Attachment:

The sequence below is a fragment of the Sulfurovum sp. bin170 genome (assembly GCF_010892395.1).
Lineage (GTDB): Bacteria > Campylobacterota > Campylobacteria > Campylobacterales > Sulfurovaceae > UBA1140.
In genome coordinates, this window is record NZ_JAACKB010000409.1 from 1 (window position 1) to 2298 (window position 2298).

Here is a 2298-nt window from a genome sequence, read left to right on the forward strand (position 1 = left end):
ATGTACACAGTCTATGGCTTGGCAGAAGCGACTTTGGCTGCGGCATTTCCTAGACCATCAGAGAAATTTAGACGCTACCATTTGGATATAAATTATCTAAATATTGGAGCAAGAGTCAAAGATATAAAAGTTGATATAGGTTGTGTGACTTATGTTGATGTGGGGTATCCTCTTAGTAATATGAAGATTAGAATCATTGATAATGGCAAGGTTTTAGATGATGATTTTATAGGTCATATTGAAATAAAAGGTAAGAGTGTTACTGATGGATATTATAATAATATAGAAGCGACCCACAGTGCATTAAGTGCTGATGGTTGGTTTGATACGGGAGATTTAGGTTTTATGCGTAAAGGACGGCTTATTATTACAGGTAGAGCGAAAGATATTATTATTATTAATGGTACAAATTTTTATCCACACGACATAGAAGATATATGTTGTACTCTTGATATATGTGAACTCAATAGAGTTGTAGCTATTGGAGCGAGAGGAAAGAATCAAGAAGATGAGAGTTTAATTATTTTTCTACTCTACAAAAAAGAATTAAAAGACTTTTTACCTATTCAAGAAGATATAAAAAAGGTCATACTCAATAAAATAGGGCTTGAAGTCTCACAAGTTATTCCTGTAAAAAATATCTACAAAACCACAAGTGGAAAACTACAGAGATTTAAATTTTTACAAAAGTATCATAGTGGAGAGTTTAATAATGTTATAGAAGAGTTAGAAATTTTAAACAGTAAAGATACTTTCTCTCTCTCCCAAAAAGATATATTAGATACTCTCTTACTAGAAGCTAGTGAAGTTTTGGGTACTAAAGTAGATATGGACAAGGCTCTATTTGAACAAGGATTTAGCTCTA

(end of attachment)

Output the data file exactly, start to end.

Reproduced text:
The sequence below is a fragment of the Sulfurovum sp. bin170 genome (assembly GCF_010892395.1).
Lineage (GTDB): Bacteria > Campylobacterota > Campylobacteria > Campylobacterales > Sulfurovaceae > UBA1140.
In genome coordinates, this window is record NZ_JAACKB010000409.1 from 1 (window position 1) to 2298 (window position 2298).

Here is a 2298-nt window from a genome sequence, read left to right on the forward strand (position 1 = left end):
ATGTACACAGTCTATGGCTTGGCAGAAGCGACTTTGGCTGCGGCATTTCCTAGACCATCAGAGAAATTTAGACGCTACCATTTGGATATAAATTATCTAAATATTGGAGCAAGAGTCAAAGATATAAAAGTTGATATAGGTTGTGTGACTTATGTTGATGTGGGGTATCCTCTTAGTAATATGAAGATTAGAATCATTGATAATGGCAAGGTTTTAGATGATGATTTTATAGGTCATATTGAAATAAAAGGTAAGAGTGTTACTGATGGATATTATAATAATATAGAAGCGACCCACAGTGCATTAAGTGCTGATGGTTGGTTTGATACGGGAGATTTAGGTTTTATGCGTAAAGGACGGCTTATTATTACAGGTAGAGCGAAAGATATTATTATTATTAATGGTACAAATTTTTATCCACACGACATAGAAGATATATGTTGTACTCTTGATATATGTGAACTCAATAGAGTTGTAGCTATTGGAGCGAGAGGAAAGAATCAAGAAGATGAGAGTTTAATTATTTTTCTACTCTACAAAAAAGAATTAAAAGACTTTTTACCTATTCAAGAAGATATAAAAAAGGTCATACTCAATAAAATAGGGCTTGAAGTCTCACAAGTTATTCCTGTAAAAAATATCTACAAAACCACAAGTGGAAAACTACAGAGATTTAAATTTTTACAAAAGTATCATAGTGGAGAGTTTAATAATGTTATAGAAGAGTTAGAAATTTTAAACAGTAAAGATACTTTCTCTCTCTCCCAAAAAGATATATTAGATACTCTCTTACTAGAAGCTAGTGAAGTTTTGGGTACTAAAGTAGATATGGACAAGGCTCTATTTGAACAAGGATTTAGCTCTA